AML/CFT issues are not currently getting same degree of public attention they once did when Riggs bank and others ran into trouble in this area, and the Obama Administration has a different Cuba policy than its predecessor.  Therefore, except for some hedge funds and, perhaps, derivative dealers and large derivative market participants, maybe not that much will happen in this area.  On the other hand, economic sanctions are not limited to Cuba and are not always unilateral as that one is.  New multilateral sanctions are definitely on the table.  Sanction programs, which have a mixed record, are attractive to policymakers wanting to do something more than making a diplomatic protest but less than going to war.  The financial regulatory reform legislation may, depending on how it turns out and the subsequent politics among agencies, provide the government a way to strengthen its AML/CFT and sanctions programs, though this may or may not be effective.

Saturday, June 5, 2010

Word Games and the Foreign Exchange Market

French Prime Minister Francois Fillon learned a lesson yesterday about the importance of exactly how senior government officials word their comments about foreign exchange rates.  The French press quoted him as saying (in French): “Depuis des années, avec le président de la république, nous nous plaignons du fait que cette parité entre l'euro et le dollar ne correspond pas à la réalité de nos économies et handicape nos exportations. Je n'ai pas d'inquiétude quant à l'actuelle parité entre l'euro et le dollar.”

In context, the last sentence can only mean that he is not worried about the current exchange rate between the euro and the dollar.  But in English, the use of the word "parity" caused confusion, as this Daily Mail article explains.  Dow Jones also had an article about this (subscription required).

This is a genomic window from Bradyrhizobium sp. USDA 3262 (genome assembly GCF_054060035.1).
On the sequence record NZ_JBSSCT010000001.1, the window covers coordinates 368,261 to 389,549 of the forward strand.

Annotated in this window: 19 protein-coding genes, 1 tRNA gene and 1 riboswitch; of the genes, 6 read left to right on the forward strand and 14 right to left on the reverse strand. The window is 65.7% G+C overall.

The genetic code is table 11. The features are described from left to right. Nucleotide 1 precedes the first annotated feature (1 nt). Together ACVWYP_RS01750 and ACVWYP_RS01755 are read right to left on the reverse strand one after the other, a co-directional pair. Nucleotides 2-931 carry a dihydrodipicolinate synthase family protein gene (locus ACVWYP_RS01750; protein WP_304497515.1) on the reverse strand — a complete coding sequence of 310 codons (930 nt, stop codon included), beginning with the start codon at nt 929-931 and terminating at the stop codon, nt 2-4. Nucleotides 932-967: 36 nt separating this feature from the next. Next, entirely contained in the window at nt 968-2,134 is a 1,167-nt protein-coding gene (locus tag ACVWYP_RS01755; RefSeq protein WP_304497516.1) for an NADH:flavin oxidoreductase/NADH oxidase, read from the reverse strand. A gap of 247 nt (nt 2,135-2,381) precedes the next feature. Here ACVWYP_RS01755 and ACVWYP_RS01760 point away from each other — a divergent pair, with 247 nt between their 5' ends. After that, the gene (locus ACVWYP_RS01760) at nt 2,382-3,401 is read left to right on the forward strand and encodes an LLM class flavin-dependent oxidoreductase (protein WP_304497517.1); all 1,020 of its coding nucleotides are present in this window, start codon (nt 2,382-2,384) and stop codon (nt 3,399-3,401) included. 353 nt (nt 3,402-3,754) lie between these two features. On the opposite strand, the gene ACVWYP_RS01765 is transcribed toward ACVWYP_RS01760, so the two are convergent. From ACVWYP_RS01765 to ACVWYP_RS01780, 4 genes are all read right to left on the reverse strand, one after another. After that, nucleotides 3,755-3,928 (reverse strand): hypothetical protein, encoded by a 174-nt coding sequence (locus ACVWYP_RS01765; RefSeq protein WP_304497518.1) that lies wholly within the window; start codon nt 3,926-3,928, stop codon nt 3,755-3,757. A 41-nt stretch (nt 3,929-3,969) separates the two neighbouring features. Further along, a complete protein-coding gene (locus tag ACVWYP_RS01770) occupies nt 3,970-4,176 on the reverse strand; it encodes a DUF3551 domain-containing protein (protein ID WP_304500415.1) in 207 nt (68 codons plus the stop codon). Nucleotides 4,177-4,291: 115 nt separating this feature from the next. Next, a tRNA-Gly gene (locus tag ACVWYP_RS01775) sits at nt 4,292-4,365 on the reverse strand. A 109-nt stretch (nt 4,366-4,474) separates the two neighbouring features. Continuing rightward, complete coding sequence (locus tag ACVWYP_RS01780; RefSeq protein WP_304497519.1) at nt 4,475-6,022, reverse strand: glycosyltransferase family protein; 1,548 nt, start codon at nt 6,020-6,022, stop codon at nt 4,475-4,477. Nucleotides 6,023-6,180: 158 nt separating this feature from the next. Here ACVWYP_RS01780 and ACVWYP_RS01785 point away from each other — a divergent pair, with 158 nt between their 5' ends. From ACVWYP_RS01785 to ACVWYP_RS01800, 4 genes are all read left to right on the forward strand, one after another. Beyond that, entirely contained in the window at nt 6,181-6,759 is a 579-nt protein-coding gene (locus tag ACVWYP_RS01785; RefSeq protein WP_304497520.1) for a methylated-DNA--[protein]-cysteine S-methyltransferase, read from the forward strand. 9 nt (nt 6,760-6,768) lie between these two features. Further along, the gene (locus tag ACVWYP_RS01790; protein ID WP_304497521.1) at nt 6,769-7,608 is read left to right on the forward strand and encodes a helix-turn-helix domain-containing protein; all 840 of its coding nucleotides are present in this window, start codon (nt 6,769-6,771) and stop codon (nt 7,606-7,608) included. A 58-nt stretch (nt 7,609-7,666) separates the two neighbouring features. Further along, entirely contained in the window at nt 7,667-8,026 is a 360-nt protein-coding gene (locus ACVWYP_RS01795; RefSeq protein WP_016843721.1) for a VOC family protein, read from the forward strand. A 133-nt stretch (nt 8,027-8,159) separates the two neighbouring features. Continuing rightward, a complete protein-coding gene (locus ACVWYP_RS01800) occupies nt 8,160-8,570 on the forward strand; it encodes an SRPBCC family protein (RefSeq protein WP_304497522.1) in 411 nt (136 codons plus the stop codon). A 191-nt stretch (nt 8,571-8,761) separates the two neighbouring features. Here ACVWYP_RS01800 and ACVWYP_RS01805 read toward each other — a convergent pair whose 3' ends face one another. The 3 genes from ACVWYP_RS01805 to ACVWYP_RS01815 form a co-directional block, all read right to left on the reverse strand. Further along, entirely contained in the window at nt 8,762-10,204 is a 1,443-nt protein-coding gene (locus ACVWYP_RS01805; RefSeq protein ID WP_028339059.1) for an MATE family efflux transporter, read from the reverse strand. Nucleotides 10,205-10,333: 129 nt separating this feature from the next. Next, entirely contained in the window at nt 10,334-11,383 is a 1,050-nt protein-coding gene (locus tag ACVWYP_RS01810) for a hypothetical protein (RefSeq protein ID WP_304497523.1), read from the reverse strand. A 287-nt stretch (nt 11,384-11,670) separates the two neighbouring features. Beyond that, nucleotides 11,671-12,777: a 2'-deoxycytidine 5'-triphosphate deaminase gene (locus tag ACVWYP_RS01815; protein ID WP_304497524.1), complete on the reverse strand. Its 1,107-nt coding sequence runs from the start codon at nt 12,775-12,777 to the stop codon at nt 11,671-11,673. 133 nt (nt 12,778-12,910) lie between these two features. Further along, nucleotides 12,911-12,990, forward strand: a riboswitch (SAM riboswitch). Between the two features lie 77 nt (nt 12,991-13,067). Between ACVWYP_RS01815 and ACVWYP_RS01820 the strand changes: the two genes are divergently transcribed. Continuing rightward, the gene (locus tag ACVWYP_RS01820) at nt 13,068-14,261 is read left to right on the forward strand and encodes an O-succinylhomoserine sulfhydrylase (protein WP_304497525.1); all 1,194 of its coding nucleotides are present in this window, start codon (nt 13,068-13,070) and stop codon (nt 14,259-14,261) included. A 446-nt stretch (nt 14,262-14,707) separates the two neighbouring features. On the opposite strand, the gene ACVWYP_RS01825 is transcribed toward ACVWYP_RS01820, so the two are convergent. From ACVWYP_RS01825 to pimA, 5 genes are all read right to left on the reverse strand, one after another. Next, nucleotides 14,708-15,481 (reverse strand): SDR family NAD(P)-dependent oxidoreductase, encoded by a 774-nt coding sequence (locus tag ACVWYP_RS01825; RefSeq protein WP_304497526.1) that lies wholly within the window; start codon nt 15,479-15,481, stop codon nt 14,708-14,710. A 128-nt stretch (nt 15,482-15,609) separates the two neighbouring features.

Fillon's sentence right before the two quoted above also propelled the confusion:  “J'ai déjà eu l'occasion de dire que je ne voyais que des bonnes nouvelles dans la parité entre l'euro et le dollar, je n'ai pas changé de discours.”

Peter Boone and Simon Johnson writing at The Baseline Scenario website translated this in part to say:   “I see only good news in parity between euro and the dollar.”   They characterize this statement as “a quote for the ages” and go on to say:  “Be careful what you wish for – such statements will drive the Germans crazy as they see further evidence that inflation lovers are clearly winning influence and might just gain control at the European Central Bank (ECB).”  Apparently realizing that the translation they used might have not accurately reflected what Fillon said, they later updated their post with one of the sentences quoted in French.  They then further commented:  “Saying this on a day when the euro is collapsing, [Fillon] is clearly condoning further collapse.”

Boone and Johnson may be right in their conclusion if not in their translation.  This incident reminds me, though, how sensitive markets sometime are to any change in wording when it comes to exchange rates.  For example, it seems to be a rule that Secretaries of the Treasury periodically say that they are in favor of  “a strong dollar policy," whatever that might mean, especially when the U.S. periodically complains that China should let its currency appreciate.

Joe Nocera's Column on Financial Regulatory Reform

Joe Nocera has an interesting column on financial regulatory reform in today's New York Times.  I agree with him that, even though the House and Senate bills are long and complicated, they do less than advertised to reduce systemic risk.

Near the beginning of the column, Nocera writes that "there is nothing even remotely radical about anything in these bills.  Nobody is suggesting setting up a new Securities and Exchange Commission, which reshaped Wall Street regulation when it was formed in 1934.  Nobody is talking about breaking up banks the way they did in the 1930s with the passage of the Glass-Steagall Act.  Nobody is even talking about a wholesale revamping of a regulatory system that so clearly failed in this crisis."